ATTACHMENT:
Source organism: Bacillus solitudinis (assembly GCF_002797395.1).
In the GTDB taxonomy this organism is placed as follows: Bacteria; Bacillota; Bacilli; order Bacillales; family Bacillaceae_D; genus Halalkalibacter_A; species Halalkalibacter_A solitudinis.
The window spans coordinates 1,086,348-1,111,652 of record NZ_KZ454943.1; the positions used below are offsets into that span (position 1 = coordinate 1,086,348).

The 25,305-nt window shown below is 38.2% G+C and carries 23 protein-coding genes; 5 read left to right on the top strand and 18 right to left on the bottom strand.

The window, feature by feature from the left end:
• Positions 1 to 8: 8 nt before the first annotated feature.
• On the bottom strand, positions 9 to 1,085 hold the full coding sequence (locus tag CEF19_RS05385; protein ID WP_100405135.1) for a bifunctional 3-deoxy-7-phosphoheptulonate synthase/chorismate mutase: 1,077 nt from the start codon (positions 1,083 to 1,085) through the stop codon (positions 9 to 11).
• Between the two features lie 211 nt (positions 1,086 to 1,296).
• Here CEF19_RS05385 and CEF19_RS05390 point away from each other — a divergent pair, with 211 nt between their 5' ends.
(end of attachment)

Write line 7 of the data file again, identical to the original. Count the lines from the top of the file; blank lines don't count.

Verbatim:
• On the bottom strand, positions 9 to 1,085 hold the full coding sequence (locus tag CEF19_RS05385; protein ID WP_100405135.1) for a bifunctional 3-deoxy-7-phosphoheptulonate synthase/chorismate mutase: 1,077 nt from the start codon (positions 1,083 to 1,085) through the stop codon (positions 9 to 11).